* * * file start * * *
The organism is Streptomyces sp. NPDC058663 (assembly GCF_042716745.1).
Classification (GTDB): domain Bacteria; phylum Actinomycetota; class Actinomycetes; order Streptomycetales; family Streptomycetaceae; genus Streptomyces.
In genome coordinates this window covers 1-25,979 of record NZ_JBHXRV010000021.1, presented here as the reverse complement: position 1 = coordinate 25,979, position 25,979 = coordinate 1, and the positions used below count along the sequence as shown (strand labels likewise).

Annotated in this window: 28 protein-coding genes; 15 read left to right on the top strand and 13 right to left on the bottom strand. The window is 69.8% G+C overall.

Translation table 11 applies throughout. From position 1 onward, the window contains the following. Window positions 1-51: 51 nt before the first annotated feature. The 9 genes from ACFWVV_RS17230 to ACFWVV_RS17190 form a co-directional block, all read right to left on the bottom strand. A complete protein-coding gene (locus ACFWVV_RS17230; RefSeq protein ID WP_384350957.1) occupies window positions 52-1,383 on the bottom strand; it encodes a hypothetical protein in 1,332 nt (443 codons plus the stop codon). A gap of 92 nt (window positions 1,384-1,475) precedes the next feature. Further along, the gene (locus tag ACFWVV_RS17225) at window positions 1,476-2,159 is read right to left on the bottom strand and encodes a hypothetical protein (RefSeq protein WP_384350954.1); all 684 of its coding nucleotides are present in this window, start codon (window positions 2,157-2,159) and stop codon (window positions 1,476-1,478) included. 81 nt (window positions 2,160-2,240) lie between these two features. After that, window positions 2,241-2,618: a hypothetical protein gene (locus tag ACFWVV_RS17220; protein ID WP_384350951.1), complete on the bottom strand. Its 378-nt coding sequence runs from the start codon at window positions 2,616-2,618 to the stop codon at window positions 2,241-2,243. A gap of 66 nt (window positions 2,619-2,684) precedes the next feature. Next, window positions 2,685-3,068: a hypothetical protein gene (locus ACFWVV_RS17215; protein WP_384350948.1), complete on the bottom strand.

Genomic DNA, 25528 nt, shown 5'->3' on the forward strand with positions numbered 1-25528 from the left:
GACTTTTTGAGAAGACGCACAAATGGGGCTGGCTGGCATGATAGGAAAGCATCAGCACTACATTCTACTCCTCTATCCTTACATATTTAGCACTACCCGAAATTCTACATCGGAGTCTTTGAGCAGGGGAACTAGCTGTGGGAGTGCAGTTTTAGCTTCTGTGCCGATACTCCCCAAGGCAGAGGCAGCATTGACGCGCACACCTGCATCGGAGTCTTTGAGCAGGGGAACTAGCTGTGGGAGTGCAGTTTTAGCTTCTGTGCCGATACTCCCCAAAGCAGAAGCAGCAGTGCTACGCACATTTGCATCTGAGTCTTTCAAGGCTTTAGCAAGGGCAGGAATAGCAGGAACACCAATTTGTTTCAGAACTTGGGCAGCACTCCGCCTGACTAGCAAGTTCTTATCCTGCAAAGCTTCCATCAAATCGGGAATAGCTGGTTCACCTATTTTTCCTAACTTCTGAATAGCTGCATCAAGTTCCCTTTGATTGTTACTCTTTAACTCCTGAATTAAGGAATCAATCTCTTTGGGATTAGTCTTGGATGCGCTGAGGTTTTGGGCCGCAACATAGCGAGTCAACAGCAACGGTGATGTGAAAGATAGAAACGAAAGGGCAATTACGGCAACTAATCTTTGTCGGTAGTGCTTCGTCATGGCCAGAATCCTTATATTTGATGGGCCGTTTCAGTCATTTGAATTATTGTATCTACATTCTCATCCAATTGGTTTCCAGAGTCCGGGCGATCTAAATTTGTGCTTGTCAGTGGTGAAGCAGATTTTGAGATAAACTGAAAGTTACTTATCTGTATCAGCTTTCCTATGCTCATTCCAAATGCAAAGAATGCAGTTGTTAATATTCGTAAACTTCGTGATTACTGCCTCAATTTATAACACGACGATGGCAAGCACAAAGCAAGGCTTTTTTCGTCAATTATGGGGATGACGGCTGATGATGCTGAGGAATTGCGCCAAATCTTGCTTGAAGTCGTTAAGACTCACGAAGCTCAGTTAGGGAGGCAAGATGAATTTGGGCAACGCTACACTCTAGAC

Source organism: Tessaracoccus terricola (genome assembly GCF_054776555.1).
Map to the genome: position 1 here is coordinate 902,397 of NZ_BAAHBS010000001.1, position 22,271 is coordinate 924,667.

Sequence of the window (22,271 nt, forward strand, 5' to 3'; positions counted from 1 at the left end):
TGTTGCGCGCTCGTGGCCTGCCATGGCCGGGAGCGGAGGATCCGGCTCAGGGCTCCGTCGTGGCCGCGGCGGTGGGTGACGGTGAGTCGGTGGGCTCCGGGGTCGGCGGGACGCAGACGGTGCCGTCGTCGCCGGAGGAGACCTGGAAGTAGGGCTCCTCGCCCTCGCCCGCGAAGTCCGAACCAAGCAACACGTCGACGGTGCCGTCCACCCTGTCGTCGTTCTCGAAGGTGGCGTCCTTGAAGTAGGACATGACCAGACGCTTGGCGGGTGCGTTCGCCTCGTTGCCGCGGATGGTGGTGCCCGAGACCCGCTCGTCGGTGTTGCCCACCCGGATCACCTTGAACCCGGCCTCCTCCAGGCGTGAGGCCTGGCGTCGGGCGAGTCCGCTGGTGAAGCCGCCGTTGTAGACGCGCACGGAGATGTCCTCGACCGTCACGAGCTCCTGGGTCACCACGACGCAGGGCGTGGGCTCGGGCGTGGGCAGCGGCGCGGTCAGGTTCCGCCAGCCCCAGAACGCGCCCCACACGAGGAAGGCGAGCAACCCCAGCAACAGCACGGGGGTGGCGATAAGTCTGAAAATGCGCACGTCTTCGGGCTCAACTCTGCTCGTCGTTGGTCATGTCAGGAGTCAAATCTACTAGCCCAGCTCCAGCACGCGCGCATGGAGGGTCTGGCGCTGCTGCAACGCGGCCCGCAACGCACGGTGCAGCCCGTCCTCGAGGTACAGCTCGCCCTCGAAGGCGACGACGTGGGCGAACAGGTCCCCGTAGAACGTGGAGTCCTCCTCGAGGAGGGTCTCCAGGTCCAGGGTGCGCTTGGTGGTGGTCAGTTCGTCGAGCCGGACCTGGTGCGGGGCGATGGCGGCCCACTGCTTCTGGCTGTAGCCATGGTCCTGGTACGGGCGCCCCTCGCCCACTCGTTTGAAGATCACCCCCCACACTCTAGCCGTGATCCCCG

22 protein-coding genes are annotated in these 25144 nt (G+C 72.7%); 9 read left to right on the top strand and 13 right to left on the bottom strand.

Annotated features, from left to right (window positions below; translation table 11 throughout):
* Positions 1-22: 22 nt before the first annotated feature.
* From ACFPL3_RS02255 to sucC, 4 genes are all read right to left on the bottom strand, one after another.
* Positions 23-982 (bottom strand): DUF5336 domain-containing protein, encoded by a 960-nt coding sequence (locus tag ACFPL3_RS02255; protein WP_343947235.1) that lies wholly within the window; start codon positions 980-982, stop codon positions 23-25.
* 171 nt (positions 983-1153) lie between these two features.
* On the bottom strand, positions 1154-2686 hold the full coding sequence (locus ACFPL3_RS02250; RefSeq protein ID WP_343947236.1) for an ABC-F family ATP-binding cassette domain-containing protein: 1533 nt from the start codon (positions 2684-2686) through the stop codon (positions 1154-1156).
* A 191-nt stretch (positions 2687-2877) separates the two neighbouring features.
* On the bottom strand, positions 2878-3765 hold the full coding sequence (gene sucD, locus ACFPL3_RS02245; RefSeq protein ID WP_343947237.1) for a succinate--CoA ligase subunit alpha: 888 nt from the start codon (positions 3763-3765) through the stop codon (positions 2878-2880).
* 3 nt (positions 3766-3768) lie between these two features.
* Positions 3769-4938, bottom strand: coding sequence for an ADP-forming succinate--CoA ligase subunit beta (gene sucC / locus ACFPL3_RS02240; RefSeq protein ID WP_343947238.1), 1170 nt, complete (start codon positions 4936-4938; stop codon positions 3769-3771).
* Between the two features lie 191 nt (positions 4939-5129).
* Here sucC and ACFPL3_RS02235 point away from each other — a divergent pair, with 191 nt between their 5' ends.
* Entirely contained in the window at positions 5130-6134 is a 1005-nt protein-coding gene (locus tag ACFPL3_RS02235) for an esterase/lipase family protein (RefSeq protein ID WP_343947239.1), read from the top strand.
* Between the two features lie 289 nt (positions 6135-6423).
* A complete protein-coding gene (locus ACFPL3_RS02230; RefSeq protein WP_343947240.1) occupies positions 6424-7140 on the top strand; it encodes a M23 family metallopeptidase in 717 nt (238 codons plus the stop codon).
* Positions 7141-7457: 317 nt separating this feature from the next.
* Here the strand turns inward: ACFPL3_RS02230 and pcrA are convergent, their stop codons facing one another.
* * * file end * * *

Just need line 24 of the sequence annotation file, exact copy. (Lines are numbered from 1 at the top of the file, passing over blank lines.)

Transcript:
* Here sucC and ACFPL3_RS02235 point away from each other — a divergent pair, with 191 nt between their 5' ends.